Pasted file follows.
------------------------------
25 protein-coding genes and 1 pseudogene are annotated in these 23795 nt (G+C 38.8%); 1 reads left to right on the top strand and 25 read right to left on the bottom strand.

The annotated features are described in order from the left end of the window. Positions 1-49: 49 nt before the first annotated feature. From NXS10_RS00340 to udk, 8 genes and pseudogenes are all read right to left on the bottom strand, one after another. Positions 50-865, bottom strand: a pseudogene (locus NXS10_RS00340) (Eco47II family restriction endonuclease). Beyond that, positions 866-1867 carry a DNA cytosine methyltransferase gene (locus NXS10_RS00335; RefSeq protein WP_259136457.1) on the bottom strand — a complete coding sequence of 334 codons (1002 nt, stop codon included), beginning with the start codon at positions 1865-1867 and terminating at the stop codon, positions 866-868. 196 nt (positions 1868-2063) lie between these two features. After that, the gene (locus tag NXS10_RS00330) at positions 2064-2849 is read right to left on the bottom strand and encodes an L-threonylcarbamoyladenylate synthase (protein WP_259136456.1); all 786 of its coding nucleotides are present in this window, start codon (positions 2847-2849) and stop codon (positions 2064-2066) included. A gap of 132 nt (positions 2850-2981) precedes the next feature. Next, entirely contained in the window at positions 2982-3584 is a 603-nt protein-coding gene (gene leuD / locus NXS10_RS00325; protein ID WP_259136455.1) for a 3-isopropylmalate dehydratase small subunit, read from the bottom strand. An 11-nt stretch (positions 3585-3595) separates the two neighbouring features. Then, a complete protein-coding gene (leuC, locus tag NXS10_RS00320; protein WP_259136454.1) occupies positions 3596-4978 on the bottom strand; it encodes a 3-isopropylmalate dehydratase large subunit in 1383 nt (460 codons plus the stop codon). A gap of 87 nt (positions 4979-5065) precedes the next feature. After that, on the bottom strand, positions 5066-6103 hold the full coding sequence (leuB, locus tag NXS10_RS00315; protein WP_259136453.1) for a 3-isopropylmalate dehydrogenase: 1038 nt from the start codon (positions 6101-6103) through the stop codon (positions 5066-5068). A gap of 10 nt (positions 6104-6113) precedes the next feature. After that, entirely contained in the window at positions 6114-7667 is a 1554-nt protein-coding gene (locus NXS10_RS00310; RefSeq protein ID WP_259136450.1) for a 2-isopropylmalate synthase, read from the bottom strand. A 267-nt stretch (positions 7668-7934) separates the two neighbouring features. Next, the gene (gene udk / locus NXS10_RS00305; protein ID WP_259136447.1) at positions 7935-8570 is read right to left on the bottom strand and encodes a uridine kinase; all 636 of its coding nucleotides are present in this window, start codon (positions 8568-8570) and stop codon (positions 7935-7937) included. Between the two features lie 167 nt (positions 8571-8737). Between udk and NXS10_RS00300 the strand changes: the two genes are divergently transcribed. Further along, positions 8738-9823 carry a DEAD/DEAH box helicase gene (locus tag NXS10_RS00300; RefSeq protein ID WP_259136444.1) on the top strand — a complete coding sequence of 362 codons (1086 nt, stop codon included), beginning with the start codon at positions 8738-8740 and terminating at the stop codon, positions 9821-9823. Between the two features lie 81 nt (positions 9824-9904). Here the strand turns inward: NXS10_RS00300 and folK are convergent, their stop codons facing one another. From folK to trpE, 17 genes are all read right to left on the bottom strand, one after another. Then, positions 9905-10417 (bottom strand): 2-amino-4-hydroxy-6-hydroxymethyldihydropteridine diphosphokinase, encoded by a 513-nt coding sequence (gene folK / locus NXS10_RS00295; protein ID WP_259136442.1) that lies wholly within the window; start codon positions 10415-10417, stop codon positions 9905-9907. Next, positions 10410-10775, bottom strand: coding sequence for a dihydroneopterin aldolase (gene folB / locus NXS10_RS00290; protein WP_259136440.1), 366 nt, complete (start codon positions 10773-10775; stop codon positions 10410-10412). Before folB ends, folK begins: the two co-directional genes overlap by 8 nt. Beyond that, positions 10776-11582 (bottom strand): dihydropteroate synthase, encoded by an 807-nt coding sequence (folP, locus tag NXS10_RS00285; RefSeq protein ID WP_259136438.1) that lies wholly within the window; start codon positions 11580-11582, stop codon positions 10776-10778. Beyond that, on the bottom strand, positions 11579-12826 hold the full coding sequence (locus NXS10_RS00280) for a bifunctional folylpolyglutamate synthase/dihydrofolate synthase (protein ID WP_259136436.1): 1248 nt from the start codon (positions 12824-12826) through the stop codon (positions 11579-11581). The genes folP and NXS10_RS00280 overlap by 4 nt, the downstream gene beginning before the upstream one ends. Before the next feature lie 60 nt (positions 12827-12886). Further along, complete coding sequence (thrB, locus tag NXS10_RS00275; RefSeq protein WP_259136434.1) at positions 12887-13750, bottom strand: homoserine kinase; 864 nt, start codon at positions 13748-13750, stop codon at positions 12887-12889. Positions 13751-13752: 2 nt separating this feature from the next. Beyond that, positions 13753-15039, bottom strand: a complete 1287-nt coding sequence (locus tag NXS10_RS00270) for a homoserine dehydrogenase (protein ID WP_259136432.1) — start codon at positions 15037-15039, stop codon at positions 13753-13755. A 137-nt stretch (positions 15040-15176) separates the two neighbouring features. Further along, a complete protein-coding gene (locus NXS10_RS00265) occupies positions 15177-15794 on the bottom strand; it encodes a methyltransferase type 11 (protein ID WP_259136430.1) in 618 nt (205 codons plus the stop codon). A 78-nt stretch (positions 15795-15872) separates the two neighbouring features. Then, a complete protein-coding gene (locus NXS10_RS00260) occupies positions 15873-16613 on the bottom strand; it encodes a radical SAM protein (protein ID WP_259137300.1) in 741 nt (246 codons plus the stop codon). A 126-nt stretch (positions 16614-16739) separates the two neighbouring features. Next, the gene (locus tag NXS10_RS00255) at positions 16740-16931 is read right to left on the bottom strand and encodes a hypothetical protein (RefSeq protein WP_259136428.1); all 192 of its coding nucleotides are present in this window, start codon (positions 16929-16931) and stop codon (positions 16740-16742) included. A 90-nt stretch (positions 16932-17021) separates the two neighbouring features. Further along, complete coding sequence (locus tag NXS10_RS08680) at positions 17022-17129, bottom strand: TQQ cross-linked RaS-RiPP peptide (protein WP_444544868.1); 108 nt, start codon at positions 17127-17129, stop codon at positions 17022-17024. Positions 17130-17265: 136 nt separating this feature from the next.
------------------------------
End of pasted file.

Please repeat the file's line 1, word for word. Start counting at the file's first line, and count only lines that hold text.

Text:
25 protein-coding genes and 1 pseudogene are annotated in these 23795 nt (G+C 38.8%); 1 reads left to right on the top strand and 25 read right to left on the bottom strand.